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Cerumen; we all have it, and it serves a vital purpose to keep our ears healthy

What are we talking about? Earwax.

Small glands in the outer ear canal make earwax (or cerumen), which works to protect your ears against infections. So, what is earwax? It is 20-50% fat, and keeps your ears protected against excessive moisture, dust and dirt, and regulates the inner acidic barrier that protects against infections.
For most people, earwax causes no problems. When it has done its job it moves down the canal and falls out of your ears. Generally, cleaning earwax is as simple as a light wipe with a wet tissue or cloth. That is all that is needed to keep your ears clean and healthy and you often won’t need to undergo any further earwax removal.

What can cause things to go wrong?

Some people just make a lot of earwax — it’s genetic — and too much earwax can affect your hearing. If your ears are blocked, sound waves can’t get to your eardrums. It is estimated that hearing can be improved by 10% when a build-up of earwax is removed.

Blocked ears also increase the chance of getting an infection because moisture can build up behind the wax and disrupt the protective acidic balance, producing ideal conditions for bacteria and fungi to thrive. Over-active earwax glands are not the only cause of wax building up in the ears.

Here are some others:

Skin or bone infections, or unusual ear anatomy can cause narrow ear canals.
As we age, our glands produce a drier earwax which doesnt discharge as readily
Things we put in our ears (swabs, hairpins, cotton buds), as a form of DIY earwax removal, only work to compact and push the wax further into the canal.

Hearing aid moulds and earphones/ear buds inside the ear prevent wax from discharging.

How can you tell if things are not okay?

First of all, if you have sore, sticky, weepy ears get to a doctor as soon as possible. You may have an infection and may need to have your ears suctioned so that antifungal or antibacterial drops can work.

In the absence of an infection, the signs of wax build up or impaction may include:
• Earache, itching or irritation
• A sense of fullness in the ear
• Loss of hearing
• Vertigo (dizziness)
• Tinnitus (ringing in the ears)
• A cough
• Discharge from the ear
• Jaw or face pain, or ear pain when flying.

So, if your ears are itchy and you are not hearing well, they probably need unblocking.

Water in the ears

Water sport enthusiasts deserve a special mention here as they risk damage to their ears. Cold, wet, windy conditions can cause abnormal bone growth
in the ear canal. Wax and water can gather around these growths and cause blockages and infections. This condition, known as ‘surfer’s ear’, is progressive so it is important to make sure you have ear protection when you’re out on the water.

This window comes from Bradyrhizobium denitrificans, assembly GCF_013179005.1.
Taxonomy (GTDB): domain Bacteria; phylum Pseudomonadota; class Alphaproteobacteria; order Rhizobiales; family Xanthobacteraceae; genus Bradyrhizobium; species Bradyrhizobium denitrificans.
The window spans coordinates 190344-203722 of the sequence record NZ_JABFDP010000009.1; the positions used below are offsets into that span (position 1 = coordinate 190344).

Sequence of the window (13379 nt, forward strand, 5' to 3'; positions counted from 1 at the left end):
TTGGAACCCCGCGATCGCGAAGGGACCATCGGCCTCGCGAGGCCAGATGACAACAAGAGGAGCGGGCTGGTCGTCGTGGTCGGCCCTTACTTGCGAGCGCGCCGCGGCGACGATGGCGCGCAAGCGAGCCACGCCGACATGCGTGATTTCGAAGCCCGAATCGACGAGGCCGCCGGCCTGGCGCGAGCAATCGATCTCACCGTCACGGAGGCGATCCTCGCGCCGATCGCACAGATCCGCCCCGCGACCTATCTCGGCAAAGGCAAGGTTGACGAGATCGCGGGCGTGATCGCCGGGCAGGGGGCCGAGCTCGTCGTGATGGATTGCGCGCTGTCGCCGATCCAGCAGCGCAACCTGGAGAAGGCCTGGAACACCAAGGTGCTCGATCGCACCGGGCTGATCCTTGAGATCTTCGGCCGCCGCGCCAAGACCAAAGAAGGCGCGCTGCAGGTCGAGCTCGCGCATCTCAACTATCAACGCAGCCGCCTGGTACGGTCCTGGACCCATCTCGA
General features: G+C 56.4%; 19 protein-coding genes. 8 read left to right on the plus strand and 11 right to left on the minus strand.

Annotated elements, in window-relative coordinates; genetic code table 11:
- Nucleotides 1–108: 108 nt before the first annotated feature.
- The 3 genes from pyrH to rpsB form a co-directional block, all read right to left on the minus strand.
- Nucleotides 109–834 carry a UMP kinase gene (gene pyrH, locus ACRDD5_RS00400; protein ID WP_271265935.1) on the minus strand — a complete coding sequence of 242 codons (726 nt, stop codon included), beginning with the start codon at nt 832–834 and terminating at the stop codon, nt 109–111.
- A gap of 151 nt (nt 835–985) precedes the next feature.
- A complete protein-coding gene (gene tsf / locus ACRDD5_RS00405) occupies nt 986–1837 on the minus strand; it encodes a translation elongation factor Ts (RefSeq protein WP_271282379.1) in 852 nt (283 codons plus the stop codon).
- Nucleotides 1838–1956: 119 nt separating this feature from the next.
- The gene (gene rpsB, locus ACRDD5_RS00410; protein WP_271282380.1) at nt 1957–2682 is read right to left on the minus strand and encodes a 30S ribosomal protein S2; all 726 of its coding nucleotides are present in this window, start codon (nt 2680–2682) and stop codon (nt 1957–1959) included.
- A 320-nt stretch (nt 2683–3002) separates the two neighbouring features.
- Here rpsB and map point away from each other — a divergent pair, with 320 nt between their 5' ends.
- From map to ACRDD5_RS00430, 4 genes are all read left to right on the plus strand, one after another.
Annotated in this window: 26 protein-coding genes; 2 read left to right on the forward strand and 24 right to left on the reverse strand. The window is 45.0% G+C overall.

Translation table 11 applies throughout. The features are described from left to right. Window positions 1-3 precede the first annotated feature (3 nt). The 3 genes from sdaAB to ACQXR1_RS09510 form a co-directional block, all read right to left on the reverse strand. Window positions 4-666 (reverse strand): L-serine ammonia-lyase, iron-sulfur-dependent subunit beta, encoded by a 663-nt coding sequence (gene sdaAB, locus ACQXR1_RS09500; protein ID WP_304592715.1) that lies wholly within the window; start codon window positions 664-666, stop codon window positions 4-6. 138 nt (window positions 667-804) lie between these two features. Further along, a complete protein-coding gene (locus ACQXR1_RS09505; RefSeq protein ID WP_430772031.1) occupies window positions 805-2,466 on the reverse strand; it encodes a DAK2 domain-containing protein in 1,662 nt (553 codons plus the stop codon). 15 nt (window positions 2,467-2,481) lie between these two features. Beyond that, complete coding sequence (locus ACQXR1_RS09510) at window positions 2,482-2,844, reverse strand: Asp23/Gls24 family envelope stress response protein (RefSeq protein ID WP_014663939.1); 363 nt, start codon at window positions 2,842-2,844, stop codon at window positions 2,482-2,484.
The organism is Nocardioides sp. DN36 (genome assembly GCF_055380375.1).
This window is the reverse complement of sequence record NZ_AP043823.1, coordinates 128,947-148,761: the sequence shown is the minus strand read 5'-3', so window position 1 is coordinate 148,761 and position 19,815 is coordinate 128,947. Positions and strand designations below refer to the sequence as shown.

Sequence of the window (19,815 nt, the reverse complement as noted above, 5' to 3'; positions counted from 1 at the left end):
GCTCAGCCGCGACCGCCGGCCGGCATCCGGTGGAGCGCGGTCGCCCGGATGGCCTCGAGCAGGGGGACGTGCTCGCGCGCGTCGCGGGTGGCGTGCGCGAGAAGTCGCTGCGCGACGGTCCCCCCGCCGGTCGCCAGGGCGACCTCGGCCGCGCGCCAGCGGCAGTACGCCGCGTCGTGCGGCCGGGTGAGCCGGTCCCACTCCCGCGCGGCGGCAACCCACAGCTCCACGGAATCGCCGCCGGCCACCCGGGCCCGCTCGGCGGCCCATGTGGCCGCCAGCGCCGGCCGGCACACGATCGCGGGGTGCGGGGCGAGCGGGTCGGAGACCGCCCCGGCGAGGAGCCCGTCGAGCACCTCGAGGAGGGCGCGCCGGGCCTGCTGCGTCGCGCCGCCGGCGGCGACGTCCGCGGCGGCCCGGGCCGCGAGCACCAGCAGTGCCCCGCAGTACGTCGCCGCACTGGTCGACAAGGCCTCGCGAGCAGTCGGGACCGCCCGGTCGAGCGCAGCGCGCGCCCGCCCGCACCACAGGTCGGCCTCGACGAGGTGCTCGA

What are the safe options for earwax removal?

Wait a short while and see. Many blockages will clear on their own accord. If you’d like to give the process a bit of help you can use softening eardrops available from a chemist. After a few days, if your ears still feel blocked, call your audiologist for an examination.

Syringing or suctioning to get rid of earwax

Syringing, where a stream of warm water is washed into the ear canal, is
a safe form of ear wax removal. However, it is not suitable for people who have frequent ear infections, perforated eardrums, or surgically inserted grommets.
Suctioning is another method for clearing earwax. It is performed with a microscope so the ear canal can be seen while it is being cleaned. It should only be done by your hearing care professional or a doctor. Children with grommets who are prone to middle ear infections should have wax removed regularly.

Another method is manual extraction. An experienced professional (nurse, ENT specialist, audiologist or doctor) will use a curette or other fine specialised tool for clearing earwax. This technique is safe and perhaps the quickest of all methods. It works best when earwax is soft and sitting in the first portion of the ear canal.

A special word about cleaning or clearing earwax with cotton buds (and hairpins…) Dont do it. Cotton buds interrupt and damage the normal self-cleansing process of the ear. Most attempts to clean with cotton buds only push wax further into your ear canal — they act as ramrods. They can also puncture your eardrum. Your ear canal and eardrum have thin, fragile skin that is easily damaged by sticking cotton buds into them. You are also risking serious ear infections by “cleaning” out the good, protective earwax. So, just dont stick things in your ears.

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